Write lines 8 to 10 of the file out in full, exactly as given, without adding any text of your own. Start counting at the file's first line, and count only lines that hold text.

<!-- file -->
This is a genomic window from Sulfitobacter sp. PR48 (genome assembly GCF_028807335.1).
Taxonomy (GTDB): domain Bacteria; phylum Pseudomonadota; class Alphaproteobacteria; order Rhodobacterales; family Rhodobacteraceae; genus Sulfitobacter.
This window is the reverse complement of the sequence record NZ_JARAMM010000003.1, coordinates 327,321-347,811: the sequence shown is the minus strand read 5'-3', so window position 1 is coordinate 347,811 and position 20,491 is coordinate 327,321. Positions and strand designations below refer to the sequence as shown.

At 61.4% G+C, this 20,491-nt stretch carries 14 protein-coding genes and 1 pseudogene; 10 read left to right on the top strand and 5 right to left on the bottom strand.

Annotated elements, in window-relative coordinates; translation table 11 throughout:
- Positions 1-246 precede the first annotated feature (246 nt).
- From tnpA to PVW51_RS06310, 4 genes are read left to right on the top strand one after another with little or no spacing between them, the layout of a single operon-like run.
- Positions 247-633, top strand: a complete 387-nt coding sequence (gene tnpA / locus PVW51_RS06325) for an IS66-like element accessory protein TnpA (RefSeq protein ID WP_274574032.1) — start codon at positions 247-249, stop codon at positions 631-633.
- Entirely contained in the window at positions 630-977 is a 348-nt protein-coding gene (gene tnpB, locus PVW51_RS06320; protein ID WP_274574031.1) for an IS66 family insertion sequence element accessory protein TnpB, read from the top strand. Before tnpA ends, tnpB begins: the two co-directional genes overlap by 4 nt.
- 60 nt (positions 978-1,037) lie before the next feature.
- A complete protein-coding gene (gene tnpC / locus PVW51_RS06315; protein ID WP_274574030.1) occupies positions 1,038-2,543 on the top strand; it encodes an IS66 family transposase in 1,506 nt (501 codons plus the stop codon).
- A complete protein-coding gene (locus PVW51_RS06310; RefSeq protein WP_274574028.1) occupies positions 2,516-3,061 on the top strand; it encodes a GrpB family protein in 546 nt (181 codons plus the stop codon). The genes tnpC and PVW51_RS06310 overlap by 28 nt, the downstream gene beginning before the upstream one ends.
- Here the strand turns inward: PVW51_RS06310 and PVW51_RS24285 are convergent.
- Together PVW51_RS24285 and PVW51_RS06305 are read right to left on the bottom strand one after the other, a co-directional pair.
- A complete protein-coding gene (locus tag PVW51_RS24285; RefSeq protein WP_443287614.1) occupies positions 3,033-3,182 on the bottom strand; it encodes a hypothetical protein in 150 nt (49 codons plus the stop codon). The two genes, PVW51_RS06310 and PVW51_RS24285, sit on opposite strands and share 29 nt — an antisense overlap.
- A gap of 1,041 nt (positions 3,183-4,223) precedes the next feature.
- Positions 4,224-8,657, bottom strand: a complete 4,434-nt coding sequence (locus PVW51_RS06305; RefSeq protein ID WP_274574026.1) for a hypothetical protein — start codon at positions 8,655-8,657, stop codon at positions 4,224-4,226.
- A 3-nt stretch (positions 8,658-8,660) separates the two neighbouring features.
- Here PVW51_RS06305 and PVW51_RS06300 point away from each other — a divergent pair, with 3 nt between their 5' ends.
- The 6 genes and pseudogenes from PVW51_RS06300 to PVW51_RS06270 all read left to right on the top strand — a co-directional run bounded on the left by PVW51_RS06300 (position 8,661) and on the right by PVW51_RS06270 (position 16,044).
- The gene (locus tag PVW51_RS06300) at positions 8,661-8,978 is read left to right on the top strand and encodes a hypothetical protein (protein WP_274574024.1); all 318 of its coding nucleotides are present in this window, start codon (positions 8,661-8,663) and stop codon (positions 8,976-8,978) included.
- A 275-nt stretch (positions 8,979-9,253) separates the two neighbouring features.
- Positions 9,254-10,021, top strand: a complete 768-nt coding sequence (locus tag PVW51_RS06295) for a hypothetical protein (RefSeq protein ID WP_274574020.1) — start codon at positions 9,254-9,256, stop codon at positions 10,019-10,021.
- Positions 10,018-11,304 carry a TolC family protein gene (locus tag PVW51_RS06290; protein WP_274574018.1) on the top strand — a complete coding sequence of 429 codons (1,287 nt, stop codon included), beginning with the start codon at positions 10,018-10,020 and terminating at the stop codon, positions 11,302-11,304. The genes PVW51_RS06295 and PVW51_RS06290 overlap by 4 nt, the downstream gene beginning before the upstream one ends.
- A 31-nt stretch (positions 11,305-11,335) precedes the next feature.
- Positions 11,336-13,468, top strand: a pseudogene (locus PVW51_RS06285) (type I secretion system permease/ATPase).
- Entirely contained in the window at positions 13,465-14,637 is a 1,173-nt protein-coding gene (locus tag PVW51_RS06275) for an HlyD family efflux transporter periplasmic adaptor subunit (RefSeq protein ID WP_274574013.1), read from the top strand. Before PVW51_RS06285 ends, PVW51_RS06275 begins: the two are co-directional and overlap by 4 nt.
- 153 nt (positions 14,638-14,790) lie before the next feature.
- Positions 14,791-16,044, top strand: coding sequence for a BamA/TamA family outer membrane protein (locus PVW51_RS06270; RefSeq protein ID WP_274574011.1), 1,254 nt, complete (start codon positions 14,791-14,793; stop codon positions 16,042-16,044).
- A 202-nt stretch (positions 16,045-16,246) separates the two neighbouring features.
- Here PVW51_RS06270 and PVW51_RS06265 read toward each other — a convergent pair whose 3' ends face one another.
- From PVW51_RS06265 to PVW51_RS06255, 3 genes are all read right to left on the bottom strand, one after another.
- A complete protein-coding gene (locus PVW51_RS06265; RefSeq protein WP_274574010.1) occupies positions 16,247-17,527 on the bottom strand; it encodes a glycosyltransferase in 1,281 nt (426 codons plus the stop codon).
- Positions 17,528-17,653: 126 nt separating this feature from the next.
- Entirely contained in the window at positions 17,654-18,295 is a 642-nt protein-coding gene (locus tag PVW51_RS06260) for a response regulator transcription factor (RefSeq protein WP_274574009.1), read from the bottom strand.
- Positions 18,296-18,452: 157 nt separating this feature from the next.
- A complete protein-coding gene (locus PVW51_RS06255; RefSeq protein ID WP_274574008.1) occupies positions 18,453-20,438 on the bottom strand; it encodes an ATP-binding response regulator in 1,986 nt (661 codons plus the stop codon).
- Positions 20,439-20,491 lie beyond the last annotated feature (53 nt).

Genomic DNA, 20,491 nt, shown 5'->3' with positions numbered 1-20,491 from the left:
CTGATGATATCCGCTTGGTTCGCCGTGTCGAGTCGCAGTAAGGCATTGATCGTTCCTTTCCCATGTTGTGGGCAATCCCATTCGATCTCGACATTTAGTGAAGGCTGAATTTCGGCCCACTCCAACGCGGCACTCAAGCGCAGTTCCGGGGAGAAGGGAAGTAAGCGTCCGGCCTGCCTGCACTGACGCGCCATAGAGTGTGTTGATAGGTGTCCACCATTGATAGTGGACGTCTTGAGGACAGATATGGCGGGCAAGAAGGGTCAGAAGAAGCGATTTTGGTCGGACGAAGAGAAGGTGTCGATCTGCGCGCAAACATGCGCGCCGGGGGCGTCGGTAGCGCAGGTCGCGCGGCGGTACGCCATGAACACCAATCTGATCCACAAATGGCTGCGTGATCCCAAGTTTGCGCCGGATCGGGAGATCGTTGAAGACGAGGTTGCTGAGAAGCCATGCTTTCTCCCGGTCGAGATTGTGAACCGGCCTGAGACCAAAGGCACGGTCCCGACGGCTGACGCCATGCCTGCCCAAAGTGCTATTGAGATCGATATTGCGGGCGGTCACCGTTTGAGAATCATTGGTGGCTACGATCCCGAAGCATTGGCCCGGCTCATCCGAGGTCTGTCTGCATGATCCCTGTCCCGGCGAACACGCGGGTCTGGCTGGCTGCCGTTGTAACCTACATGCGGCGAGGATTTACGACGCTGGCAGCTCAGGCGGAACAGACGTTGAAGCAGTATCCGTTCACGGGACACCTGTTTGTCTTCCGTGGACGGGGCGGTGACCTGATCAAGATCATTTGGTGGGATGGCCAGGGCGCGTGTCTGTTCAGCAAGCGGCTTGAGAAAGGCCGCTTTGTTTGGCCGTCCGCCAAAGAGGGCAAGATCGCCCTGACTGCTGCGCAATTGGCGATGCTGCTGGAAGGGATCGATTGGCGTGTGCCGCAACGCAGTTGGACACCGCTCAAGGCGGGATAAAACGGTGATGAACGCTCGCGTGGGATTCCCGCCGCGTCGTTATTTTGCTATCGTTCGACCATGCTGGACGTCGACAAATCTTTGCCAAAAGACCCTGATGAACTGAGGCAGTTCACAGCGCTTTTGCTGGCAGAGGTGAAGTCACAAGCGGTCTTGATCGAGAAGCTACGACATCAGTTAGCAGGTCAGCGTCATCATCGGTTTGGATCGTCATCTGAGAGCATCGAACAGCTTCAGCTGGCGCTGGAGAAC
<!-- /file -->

- Positions 247-633, top strand: a complete 387-nt coding sequence (gene tnpA / locus PVW51_RS06325) for an IS66-like element accessory protein TnpA (RefSeq protein ID WP_274574032.1) — start codon at positions 247-249, stop codon at positions 631-633.
- Entirely contained in the window at positions 630-977 is a 348-nt protein-coding gene (gene tnpB, locus PVW51_RS06320; protein ID WP_274574031.1) for an IS66 family insertion sequence element accessory protein TnpB, read from the top strand. Before tnpA ends, tnpB begins: the two co-directional genes overlap by 4 nt.
- 60 nt (positions 978-1,037) lie before the next feature.